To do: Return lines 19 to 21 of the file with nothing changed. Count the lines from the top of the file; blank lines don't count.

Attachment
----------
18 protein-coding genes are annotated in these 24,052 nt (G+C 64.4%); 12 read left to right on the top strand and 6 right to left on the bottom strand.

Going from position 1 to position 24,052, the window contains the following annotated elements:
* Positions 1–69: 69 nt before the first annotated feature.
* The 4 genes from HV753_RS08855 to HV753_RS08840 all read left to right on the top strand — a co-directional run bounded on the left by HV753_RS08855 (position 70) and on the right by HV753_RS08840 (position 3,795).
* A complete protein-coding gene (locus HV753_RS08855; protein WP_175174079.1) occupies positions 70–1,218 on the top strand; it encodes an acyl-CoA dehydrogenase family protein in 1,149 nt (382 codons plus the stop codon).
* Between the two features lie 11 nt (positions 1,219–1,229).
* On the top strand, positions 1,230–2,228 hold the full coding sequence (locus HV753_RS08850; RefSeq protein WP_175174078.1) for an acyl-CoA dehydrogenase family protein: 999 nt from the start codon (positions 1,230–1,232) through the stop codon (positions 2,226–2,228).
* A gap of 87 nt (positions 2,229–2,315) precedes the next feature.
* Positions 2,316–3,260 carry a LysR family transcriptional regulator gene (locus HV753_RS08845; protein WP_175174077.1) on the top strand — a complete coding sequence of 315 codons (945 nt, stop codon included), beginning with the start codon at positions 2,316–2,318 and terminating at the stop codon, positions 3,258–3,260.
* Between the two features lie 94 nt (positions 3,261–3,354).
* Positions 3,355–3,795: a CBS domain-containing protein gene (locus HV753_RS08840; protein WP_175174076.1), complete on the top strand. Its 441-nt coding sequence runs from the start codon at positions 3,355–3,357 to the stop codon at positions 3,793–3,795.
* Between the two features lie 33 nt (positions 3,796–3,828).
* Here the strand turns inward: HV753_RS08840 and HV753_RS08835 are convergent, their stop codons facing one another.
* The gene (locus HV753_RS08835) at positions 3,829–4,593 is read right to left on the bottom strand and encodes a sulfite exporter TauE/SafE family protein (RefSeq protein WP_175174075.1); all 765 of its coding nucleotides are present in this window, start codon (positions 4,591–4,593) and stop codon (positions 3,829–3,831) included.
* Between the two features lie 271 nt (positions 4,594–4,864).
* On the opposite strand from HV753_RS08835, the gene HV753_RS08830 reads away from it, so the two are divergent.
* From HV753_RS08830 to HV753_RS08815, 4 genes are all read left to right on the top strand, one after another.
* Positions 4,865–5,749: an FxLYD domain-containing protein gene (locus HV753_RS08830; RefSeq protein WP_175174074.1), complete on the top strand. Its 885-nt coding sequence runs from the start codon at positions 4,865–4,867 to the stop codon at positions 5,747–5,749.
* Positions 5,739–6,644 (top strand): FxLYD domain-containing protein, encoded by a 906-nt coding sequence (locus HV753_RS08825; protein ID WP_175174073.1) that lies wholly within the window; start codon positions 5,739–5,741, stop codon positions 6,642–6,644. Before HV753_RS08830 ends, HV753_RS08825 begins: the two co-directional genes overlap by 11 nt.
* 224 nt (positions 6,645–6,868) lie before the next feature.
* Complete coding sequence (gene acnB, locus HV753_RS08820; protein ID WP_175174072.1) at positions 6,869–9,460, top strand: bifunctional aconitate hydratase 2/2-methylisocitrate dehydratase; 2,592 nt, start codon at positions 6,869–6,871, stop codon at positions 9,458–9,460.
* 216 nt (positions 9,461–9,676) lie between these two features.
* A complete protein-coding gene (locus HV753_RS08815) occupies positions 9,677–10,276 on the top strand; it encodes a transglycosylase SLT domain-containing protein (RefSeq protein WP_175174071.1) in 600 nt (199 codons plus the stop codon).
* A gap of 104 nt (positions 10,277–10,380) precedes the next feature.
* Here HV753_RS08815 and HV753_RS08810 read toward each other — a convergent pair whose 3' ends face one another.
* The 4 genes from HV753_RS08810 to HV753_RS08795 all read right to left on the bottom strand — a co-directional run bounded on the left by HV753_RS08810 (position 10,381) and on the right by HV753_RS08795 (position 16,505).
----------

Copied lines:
* Positions 5,739–6,644 (top strand): FxLYD domain-containing protein, encoded by a 906-nt coding sequence (locus HV753_RS08825; protein ID WP_175174073.1) that lies wholly within the window; start codon positions 5,739–5,741, stop codon positions 6,642–6,644. Before HV753_RS08830 ends, HV753_RS08825 begins: the two co-directional genes overlap by 11 nt.
* 224 nt (positions 6,645–6,868) lie before the next feature.
* Complete coding sequence (gene acnB, locus HV753_RS08820; protein ID WP_175174072.1) at positions 6,869–9,460, top strand: bifunctional aconitate hydratase 2/2-methylisocitrate dehydratase; 2,592 nt, start codon at positions 6,869–6,871, stop codon at positions 9,458–9,460.